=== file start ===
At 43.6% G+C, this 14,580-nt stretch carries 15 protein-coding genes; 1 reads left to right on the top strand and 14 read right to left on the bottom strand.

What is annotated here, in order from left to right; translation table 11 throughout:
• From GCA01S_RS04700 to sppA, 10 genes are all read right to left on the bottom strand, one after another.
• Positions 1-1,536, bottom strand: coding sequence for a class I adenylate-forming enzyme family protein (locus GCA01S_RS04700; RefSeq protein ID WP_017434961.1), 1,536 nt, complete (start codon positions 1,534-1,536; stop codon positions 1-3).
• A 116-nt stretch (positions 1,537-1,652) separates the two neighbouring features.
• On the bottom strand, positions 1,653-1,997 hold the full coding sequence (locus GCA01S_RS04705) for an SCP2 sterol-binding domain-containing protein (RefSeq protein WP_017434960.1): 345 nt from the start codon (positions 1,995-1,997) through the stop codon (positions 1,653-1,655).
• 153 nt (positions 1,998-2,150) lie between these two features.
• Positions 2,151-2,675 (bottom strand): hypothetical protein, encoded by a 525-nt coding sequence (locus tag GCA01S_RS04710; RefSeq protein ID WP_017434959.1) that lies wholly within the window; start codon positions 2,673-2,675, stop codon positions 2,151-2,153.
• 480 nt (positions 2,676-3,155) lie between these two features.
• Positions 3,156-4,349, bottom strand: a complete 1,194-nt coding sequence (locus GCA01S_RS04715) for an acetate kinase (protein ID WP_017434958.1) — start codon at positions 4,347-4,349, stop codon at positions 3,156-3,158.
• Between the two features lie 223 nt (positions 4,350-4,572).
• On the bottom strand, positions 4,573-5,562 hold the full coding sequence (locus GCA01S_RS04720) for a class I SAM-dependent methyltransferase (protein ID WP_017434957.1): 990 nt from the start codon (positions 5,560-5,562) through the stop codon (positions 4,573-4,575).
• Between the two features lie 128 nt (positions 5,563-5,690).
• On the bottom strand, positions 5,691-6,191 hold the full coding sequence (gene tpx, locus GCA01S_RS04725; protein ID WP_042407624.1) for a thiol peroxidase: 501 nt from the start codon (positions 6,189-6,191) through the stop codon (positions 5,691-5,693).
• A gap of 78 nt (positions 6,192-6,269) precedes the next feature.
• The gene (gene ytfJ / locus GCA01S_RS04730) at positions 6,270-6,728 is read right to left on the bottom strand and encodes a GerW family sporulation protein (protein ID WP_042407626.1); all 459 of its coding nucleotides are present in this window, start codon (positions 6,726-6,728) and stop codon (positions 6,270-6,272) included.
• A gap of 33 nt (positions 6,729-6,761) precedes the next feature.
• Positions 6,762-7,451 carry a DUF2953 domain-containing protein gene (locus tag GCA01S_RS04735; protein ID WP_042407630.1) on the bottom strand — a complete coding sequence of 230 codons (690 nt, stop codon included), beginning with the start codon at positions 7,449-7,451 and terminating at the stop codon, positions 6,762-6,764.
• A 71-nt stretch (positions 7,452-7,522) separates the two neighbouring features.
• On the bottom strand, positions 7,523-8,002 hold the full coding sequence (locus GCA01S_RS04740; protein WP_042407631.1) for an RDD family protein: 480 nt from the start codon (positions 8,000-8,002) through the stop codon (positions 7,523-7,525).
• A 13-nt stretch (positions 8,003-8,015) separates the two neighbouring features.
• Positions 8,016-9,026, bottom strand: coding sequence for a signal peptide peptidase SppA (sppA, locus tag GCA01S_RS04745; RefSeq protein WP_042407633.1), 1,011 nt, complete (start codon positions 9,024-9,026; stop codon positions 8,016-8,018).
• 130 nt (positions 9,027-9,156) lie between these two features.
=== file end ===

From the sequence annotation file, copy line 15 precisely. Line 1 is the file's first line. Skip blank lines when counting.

• A gap of 78 nt (positions 6,192-6,269) precedes the next feature.